As John Hume is mourned, Scotland is still looking for its great political figure. Lacking the civil rights outrage of Northern Ireland in the 1960s, or a war on the streets, Scots are set on a path of difference without any great motivational factor. Perhaps this is why it has yet to produce a figure as serious as Hume.
Thanks to Hume and others, the six counties have moved beyond violence. The new struggle is to get hostile camps to agree on things like use of the Irish language. It would look trivial if you didn’t know the recent history of the province.
The troublesome territory of the UK is now Scotland. A cause looking for a great injustice, Scottish independence supporters cite the democratic deficit: it gets governments it doesn’t want and decisions it rejects, such as Brexit. The weakness to this argument is that it got a lot more accountability through devolution and has done much with it, and rejected independence in a free vote in 2014.
Would Hume have been an Indy voter or a Scottish unionist? His passion for social justice might have outweighed the risks of independence. It’s a theoretical argument and I don’t mean to drag his memory into our local affairs, but it’s a matter the new Tory leader in Scotland might want to ponder.
Douglas Ross has been installed as successor to Jackson Carlaw. This change has been dressed up as a sequence of honourable people doing their duty, when it’s really a coup by Downing Street in panic at the thought they’ll lose Scotland. The fear is driven by polls showing majority support for Indy and a landslide for the SNP at next May’s election.
Ross is to be mentored by Lord Davidson, as Ruth has become, though the ex-head of the Scottish party isn’t to tip the ermine until after the coming Holyrood vote. A dream team? Only for the snoozy. Ross has made no impression thus far in his career, and Davidson is so well known as Boris basher, she is more an embodiment of the problem, not the solution.
Without a great motive, the case for and against the union is often circumstantial. “Free by 93” because of that nasty Mrs Thatcher. The Iraq war is wrong, so Scotland is right. Cameron is a toff so, er, down with them.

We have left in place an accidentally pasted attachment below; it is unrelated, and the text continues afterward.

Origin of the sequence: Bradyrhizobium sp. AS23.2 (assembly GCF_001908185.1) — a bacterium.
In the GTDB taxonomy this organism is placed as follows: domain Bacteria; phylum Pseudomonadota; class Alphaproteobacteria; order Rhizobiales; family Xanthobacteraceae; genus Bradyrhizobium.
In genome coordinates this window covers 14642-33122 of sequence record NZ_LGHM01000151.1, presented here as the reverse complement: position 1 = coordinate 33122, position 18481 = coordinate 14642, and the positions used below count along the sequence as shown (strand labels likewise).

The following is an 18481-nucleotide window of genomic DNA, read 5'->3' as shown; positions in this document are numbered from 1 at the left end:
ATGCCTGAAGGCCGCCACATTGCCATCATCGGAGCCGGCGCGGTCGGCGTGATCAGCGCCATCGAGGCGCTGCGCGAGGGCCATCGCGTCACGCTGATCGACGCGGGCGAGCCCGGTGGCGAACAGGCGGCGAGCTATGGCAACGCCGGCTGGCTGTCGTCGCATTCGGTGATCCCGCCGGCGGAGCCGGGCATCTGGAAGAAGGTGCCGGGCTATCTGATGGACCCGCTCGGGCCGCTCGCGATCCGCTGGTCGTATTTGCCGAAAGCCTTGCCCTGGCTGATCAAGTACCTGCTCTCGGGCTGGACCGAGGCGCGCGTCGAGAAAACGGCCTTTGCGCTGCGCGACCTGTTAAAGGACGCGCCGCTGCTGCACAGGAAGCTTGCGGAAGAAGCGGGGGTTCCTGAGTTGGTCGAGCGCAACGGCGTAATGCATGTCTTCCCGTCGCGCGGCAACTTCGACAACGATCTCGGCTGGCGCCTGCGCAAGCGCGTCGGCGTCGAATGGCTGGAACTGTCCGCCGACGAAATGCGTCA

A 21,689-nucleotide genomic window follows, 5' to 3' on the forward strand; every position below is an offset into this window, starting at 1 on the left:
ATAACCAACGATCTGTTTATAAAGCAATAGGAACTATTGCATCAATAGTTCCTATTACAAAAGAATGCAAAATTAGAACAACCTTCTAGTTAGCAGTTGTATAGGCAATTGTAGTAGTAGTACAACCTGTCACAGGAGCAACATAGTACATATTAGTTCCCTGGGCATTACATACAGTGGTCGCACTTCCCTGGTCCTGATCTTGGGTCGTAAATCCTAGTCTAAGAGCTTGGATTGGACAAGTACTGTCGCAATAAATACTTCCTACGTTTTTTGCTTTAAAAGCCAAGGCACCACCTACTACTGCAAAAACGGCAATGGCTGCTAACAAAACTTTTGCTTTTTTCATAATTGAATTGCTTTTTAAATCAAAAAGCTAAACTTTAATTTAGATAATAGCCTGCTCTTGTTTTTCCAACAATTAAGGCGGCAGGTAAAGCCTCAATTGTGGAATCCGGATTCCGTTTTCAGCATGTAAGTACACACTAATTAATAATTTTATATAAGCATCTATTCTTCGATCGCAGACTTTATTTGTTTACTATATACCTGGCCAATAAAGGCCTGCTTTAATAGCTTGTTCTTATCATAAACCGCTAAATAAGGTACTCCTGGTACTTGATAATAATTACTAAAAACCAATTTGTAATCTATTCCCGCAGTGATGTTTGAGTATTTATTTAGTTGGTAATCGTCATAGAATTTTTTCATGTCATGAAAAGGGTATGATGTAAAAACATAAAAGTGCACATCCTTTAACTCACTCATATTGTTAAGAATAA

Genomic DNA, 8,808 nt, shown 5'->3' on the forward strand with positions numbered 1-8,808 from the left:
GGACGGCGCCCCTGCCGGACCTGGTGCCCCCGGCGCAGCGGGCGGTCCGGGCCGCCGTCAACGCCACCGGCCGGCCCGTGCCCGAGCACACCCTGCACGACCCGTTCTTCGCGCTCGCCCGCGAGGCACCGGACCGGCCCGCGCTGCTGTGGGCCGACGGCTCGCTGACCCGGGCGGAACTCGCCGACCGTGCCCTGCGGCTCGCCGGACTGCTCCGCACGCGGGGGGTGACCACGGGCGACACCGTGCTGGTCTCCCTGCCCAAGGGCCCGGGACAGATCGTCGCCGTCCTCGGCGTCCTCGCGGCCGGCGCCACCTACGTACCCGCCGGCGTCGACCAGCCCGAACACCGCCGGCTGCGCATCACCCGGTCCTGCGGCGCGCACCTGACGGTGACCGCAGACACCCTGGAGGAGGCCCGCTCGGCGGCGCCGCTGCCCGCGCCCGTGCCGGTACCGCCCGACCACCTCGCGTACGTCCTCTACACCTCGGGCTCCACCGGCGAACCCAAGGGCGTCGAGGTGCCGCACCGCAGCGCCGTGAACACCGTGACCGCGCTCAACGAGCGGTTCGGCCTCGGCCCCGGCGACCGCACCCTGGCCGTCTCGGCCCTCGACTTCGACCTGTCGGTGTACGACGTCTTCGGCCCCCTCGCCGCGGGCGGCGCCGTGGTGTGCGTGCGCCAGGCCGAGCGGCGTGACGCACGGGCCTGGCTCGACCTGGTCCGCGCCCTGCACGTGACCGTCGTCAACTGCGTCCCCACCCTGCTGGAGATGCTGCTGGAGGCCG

It’s not until Boris and Brexit that you come to harder reasons. Quitting the EU is a material change in Scotland’s being, against her wish. Couple that to the clown Boris, who evidently didn’t understand the EU question and has yet to offer a plausible answer, and you have real antagonism.
The PM flew to Orkney last week, a fiercely pro-EU place, to wave a crab at the cameras, while insulting the entire country by saying Scotland couldn’t have coped with the virus if it weren’t for the union.
OFFENSIVE AND POSSIBLY RACIST
His slogan is detached from sense and context. Saying Scots can’t cope is just offensive, and quite possibly racist. One imagines Johnson was linking the ideas of UK Government aide to the uncertainty over Scotland’s post-independence economy to the assumption that Scots can only be poorer outwith the union and balling all this into a grenade of stupidity.
The SNP feed off a diet of attacking London, but the Tories would be fools to play the same game. Attacking Edinburgh sounds like an attack on Scots in general. Unionists need to be the bigger men, shrugging off the insults and talking up the positives.
The union case has become a political battle, a matter of personnel, a campaign to be won. This is flimsy. If the union is to survive, it has to matter. There needs to be a substance and value to it far deeper than slogans. Further, it has to matter as much in Downing Street as it does in Orkney, every day of the year.
The first weakness is Brexit. If it’s vital to “bring back control” from a generous Brussels, then why does the same not to apply to Edinburgh in relation to London? The union needs a profound case for being.
That can not be based on the idea that London pays for everything and the rest of the UK should be grateful. Set aside the factual flaws in that argument and you still have a patronising, patrician view of government.
OVER-CONFIDENT PUBIC SCHOOLBOY
The second great problem is Boris himself. He represents the over-confident public school boy, winging it, and on Brexit, playing at tough guy with some very dubious friends in the English nationalist camp. If he walks like a nationalist and quacks like one then who can blame Scots for ducking when they see him coming.
Ross and Davidson might look to Hume, as might Scot Nat leaders. He upset nationalists – his politics weren’t hardline – and unionists – he was a nationalist in disguise. He did so again by brokering a peace deal – both sides had to compromise. But he never lost his sense of what ultimately mattered – that his countrymen deserved better. The Ireland he wanted has yet to emerge, but you’d never say he failed. Is the same true of our leaders?